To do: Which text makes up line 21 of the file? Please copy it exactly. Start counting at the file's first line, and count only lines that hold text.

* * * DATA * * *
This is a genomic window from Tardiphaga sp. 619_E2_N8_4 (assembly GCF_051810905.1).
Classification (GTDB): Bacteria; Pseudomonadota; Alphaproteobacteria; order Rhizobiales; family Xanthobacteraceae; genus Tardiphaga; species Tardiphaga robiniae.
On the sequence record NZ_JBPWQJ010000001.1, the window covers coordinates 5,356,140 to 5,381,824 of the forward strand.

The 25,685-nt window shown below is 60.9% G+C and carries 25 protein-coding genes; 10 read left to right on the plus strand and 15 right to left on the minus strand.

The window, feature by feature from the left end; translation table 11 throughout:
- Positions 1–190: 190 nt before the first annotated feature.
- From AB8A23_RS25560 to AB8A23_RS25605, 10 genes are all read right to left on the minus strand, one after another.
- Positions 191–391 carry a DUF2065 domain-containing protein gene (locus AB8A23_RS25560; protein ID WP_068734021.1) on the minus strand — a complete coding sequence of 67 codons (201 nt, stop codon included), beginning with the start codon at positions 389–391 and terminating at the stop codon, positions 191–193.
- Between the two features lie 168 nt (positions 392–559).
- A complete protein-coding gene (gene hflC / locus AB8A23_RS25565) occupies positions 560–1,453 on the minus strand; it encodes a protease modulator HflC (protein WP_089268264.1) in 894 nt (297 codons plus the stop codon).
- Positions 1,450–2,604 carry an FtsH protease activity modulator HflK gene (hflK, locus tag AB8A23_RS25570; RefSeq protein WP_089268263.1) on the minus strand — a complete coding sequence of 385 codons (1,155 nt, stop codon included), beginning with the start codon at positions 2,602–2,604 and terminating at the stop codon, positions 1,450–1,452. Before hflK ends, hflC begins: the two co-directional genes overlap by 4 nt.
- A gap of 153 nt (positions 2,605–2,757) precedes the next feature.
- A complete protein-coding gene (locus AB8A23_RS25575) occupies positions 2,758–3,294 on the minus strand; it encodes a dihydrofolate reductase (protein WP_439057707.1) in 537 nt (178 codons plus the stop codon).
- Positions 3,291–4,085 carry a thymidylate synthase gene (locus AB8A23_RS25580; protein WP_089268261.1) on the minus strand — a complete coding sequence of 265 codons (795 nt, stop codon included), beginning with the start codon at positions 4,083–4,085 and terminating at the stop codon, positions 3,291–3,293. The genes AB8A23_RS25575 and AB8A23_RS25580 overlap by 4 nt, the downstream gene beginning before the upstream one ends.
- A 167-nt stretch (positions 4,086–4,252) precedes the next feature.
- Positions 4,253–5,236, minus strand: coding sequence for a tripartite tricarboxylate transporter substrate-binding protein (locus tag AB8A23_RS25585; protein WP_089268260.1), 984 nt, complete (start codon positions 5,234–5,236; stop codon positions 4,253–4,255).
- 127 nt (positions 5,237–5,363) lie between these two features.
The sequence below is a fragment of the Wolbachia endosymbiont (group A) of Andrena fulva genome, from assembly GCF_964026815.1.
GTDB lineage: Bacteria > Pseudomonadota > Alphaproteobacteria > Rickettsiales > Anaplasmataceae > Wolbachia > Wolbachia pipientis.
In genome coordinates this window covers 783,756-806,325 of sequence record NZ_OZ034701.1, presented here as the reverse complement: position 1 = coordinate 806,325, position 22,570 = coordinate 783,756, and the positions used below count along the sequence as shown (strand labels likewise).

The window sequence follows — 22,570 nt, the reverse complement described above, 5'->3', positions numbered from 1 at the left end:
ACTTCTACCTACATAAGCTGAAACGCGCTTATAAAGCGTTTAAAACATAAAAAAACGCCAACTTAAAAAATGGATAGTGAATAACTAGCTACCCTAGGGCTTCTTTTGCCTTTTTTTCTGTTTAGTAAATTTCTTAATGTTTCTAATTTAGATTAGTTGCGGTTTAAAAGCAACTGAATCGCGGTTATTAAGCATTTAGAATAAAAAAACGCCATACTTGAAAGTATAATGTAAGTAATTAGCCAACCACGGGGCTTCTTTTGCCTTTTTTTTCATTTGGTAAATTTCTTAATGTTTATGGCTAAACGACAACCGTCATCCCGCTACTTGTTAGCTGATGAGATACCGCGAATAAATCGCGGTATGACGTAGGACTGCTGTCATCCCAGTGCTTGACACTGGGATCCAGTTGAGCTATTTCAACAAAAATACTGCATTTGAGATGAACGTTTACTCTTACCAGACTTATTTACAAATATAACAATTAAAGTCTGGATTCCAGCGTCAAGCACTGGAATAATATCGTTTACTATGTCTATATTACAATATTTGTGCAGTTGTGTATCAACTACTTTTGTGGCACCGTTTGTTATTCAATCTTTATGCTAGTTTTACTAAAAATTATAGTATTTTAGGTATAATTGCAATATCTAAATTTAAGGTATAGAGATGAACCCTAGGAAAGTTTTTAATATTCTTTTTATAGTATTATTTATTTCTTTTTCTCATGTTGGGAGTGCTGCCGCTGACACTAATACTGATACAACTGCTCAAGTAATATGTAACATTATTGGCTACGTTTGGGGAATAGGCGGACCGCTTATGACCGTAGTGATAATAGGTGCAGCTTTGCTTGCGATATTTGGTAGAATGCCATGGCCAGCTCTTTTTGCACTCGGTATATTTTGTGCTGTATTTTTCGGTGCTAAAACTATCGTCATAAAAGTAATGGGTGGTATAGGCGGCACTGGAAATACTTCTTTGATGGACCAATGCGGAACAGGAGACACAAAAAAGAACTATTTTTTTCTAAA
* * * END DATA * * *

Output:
The window sequence follows — 22,570 nt, the reverse complement described above, 5'->3', positions numbered from 1 at the left end: